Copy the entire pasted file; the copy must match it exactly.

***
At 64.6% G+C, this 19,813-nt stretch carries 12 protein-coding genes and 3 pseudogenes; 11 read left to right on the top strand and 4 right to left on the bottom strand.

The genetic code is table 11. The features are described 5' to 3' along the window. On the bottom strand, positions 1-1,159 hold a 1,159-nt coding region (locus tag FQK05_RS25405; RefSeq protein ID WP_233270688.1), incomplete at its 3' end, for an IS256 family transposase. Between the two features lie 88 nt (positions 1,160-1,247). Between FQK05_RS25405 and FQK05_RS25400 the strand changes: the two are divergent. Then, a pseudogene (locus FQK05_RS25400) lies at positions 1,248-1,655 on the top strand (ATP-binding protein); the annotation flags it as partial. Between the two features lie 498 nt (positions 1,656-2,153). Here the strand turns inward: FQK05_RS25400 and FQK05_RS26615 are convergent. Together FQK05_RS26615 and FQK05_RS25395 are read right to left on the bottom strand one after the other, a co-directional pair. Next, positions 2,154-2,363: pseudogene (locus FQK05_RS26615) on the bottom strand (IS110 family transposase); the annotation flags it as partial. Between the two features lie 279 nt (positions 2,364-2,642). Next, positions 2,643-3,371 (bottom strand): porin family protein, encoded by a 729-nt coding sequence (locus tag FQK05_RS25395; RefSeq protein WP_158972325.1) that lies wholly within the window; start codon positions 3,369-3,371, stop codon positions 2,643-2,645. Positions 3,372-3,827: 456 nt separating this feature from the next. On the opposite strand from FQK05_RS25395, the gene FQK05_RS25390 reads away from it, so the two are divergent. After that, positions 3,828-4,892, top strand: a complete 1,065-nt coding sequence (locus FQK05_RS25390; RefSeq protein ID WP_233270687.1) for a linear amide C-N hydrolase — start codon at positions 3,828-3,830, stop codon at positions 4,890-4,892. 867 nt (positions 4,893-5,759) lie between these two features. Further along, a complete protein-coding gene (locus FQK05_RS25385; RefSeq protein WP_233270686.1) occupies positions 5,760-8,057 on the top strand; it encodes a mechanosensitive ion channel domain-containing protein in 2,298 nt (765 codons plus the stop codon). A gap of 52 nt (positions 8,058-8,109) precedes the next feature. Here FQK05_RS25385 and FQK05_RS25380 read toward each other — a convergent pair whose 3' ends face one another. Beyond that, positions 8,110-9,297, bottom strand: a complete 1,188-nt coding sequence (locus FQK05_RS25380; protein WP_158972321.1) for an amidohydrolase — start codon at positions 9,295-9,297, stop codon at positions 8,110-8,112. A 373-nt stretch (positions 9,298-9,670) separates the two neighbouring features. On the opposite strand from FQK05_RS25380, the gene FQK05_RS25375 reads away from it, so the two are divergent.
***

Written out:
At 64.6% G+C, this 19,813-nt stretch carries 12 protein-coding genes and 3 pseudogenes; 11 read left to right on the top strand and 4 right to left on the bottom strand.

The genetic code is table 11. The features are described 5' to 3' along the window. On the bottom strand, positions 1-1,159 hold a 1,159-nt coding region (locus tag FQK05_RS25405; RefSeq protein ID WP_233270688.1), incomplete at its 3' end, for an IS256 family transposase. Between the two features lie 88 nt (positions 1,160-1,247). Between FQK05_RS25405 and FQK05_RS25400 the strand changes: the two are divergent. Then, a pseudogene (locus FQK05_RS25400) lies at positions 1,248-1,655 on the top strand (ATP-binding protein); the annotation flags it as partial. Between the two features lie 498 nt (positions 1,656-2,153). Here the strand turns inward: FQK05_RS25400 and FQK05_RS26615 are convergent. Together FQK05_RS26615 and FQK05_RS25395 are read right to left on the bottom strand one after the other, a co-directional pair. Next, positions 2,154-2,363: pseudogene (locus FQK05_RS26615) on the bottom strand (IS110 family transposase); the annotation flags it as partial. Between the two features lie 279 nt (positions 2,364-2,642). Next, positions 2,643-3,371 (bottom strand): porin family protein, encoded by a 729-nt coding sequence (locus tag FQK05_RS25395; RefSeq protein WP_158972325.1) that lies wholly within the window; start codon positions 3,369-3,371, stop codon positions 2,643-2,645. Positions 3,372-3,827: 456 nt separating this feature from the next. On the opposite strand from FQK05_RS25395, the gene FQK05_RS25390 reads away from it, so the two are divergent. After that, positions 3,828-4,892, top strand: a complete 1,065-nt coding sequence (locus FQK05_RS25390; RefSeq protein ID WP_233270687.1) for a linear amide C-N hydrolase — start codon at positions 3,828-3,830, stop codon at positions 4,890-4,892. 867 nt (positions 4,893-5,759) lie between these two features. Further along, a complete protein-coding gene (locus FQK05_RS25385; RefSeq protein WP_233270686.1) occupies positions 5,760-8,057 on the top strand; it encodes a mechanosensitive ion channel domain-containing protein in 2,298 nt (765 codons plus the stop codon). A gap of 52 nt (positions 8,058-8,109) precedes the next feature. Here FQK05_RS25385 and FQK05_RS25380 read toward each other — a convergent pair whose 3' ends face one another. Beyond that, positions 8,110-9,297, bottom strand: a complete 1,188-nt coding sequence (locus FQK05_RS25380; protein WP_158972321.1) for an amidohydrolase — start codon at positions 9,295-9,297, stop codon at positions 8,110-8,112. A 373-nt stretch (positions 9,298-9,670) separates the two neighbouring features. On the opposite strand from FQK05_RS25380, the gene FQK05_RS25375 reads away from it, so the two are divergent.